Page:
Color Effects Color in the environment and how persons perceive can greatly affect their productivity and mood. Each person has a different abilities of being able to screen out various stimulus that is around them. Low screeners have a difficult time ignoring overpowering stimulus in their environment while high screeners need to perceive a great amount of stimulus to work to the best of their ability. Mood is affected by color, when a person is in a red room to long they can become agitated and confused. A person in a blue room is more relaxed.
This study looks at the affects three different color schemes on college students ability to perform well on a test. The Affect of Color on Low and High Screeners The way we perceive color can affect our emotions and productivity in many different ways. Certain colors can make us excited or stimulate while other colors can leave us feeling helpless or overwhelmed (e.g., Murray & Deabler, 1957). Violet can leave individuals feeling sad or fatigued while red can induce anger and tension (e.g., Levy, 1984). What if the color around us could actually help us feeling calm or excited in different appropriate circumstances.
In college settings there are many times that students sit through hours of lectures without any outside stimulation and other times students take very involved test that can leave them feeling very out of control. Sitting in a lecture hall can make students very tired and their minds soon begin to wander so that they are stimulated instead of just watching a professor talk. I can remember sitting in many lecture halls trying to keep focused on the professor, but the classrooms are often so plain that the mind begins to drift. If certain colors were in the environment of a lecture hall students may feel stimulated to grasp more of the subject that a professor is speaking on. When students are in a lecture hall taking a test they may be over stimulated and colors around them that are calming may help them to concentrate to the task at hand.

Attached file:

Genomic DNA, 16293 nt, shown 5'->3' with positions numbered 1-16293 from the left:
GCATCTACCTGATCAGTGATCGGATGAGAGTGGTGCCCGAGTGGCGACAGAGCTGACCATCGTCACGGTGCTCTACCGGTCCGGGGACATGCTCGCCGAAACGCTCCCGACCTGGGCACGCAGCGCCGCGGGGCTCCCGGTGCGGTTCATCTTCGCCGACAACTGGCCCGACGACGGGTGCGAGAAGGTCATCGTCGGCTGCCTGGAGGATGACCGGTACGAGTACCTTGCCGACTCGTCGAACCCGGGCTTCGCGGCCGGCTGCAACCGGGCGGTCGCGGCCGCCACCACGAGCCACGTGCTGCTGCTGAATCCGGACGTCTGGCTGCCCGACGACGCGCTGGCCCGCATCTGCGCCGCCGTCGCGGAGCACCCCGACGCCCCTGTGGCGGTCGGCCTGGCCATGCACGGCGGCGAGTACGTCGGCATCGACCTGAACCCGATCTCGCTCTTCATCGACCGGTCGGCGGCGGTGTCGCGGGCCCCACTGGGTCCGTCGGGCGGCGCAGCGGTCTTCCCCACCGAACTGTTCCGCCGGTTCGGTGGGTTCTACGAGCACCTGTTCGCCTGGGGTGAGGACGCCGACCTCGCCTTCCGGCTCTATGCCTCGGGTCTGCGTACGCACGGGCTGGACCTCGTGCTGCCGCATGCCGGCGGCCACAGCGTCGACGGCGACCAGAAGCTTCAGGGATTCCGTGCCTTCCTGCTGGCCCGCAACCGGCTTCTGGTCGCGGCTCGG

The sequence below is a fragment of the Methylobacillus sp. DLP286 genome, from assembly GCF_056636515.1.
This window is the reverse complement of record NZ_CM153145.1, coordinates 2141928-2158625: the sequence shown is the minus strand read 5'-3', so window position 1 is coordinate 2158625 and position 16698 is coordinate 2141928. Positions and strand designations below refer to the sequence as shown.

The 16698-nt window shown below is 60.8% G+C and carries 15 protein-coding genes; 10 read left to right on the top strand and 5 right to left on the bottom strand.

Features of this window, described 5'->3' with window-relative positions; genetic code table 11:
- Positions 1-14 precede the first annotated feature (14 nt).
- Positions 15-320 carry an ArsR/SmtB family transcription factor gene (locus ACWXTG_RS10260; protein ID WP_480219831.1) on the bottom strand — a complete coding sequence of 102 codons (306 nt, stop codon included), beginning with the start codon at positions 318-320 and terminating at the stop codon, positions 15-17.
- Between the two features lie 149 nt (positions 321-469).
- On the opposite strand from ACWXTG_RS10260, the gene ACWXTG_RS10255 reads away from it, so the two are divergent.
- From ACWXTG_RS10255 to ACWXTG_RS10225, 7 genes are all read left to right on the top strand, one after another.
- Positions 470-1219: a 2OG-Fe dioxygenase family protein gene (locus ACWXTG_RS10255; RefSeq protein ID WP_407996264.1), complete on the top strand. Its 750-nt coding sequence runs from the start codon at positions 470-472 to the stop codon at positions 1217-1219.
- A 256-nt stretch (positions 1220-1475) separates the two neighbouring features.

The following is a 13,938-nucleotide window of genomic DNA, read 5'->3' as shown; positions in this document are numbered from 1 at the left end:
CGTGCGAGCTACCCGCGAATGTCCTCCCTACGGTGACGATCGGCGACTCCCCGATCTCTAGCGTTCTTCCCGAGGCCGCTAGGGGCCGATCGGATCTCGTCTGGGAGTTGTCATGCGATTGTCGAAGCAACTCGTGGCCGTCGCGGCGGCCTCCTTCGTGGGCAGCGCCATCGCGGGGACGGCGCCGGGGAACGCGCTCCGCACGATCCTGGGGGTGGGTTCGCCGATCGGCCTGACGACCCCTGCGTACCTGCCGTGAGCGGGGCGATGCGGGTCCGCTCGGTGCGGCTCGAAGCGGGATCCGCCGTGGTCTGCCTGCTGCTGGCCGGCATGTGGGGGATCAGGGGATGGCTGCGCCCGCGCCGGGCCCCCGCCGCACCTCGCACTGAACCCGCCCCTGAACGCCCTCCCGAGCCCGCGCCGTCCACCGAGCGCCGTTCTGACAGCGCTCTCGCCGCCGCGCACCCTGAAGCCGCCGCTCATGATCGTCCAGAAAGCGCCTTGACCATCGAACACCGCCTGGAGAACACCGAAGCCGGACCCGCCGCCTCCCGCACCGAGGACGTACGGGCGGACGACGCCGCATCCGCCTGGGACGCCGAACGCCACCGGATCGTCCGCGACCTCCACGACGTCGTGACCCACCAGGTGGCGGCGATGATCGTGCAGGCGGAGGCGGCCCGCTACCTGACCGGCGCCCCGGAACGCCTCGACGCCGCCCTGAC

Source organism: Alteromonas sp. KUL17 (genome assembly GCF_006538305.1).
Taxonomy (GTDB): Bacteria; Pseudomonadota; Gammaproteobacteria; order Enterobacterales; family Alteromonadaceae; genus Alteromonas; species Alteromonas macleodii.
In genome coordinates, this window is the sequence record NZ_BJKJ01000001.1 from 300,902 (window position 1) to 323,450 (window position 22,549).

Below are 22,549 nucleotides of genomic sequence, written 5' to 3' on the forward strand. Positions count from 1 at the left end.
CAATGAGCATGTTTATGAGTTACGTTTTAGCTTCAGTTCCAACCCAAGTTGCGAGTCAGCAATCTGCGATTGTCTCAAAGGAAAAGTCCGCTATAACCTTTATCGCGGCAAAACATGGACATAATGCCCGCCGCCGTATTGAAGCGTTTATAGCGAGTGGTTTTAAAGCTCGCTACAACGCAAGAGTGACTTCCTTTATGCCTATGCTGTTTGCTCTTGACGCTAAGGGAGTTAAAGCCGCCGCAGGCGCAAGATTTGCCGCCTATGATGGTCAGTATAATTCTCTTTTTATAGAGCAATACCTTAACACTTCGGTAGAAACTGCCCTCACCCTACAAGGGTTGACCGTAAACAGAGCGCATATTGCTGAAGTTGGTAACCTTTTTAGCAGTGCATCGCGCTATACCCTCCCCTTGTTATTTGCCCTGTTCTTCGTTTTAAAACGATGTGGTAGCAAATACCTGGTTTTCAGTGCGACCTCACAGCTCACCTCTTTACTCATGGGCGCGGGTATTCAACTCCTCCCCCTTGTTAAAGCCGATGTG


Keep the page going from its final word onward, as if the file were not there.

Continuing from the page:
Previous research on color and how it affects humans has been limited to only showing participants color swatches or lights and the data has been very inconsistent from study to study. In Levy-s research blue was associated with a calming affect while Stone and English (1998) found that blue surroundings can induce depression. Levy has also found that warm colors such as red can provoke active feeling. Kwalleck, Woodson, Lewis and Sales (1997) have seen that red can cause disphoria and confusion. In current research I have not found two studies that exactly agree on the effects of color in our environment. Most homes, offices and institutions are mainly the color white which has had little research conducted.